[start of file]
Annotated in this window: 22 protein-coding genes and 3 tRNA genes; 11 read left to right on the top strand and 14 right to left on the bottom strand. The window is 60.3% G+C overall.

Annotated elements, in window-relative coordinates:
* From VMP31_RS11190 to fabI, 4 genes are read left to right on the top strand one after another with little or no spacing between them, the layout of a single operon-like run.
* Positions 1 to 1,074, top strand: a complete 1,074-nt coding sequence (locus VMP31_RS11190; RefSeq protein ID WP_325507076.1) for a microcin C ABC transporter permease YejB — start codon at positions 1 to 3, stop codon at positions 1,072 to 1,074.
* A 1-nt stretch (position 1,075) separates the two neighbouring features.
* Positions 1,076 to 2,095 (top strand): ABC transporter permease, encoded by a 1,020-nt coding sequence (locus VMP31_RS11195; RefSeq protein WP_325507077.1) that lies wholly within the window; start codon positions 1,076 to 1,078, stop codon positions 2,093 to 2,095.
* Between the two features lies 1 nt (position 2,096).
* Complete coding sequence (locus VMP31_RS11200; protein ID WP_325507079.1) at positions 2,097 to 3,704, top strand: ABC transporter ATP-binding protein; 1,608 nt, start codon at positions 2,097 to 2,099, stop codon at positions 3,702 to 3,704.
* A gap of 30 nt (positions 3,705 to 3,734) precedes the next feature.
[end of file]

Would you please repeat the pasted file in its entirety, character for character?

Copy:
Annotated in this window: 22 protein-coding genes and 3 tRNA genes; 11 read left to right on the top strand and 14 right to left on the bottom strand. The window is 60.3% G+C overall.

Annotated elements, in window-relative coordinates:
* From VMP31_RS11190 to fabI, 4 genes are read left to right on the top strand one after another with little or no spacing between them, the layout of a single operon-like run.
* Positions 1 to 1,074, top strand: a complete 1,074-nt coding sequence (locus VMP31_RS11190; RefSeq protein ID WP_325507076.1) for a microcin C ABC transporter permease YejB — start codon at positions 1 to 3, stop codon at positions 1,072 to 1,074.
* A 1-nt stretch (position 1,075) separates the two neighbouring features.
* Positions 1,076 to 2,095 (top strand): ABC transporter permease, encoded by a 1,020-nt coding sequence (locus VMP31_RS11195; RefSeq protein WP_325507077.1) that lies wholly within the window; start codon positions 1,076 to 1,078, stop codon positions 2,093 to 2,095.
* Between the two features lies 1 nt (position 2,096).
* Complete coding sequence (locus VMP31_RS11200; protein ID WP_325507079.1) at positions 2,097 to 3,704, top strand: ABC transporter ATP-binding protein; 1,608 nt, start codon at positions 2,097 to 2,099, stop codon at positions 3,702 to 3,704.
* A gap of 30 nt (positions 3,705 to 3,734) precedes the next feature.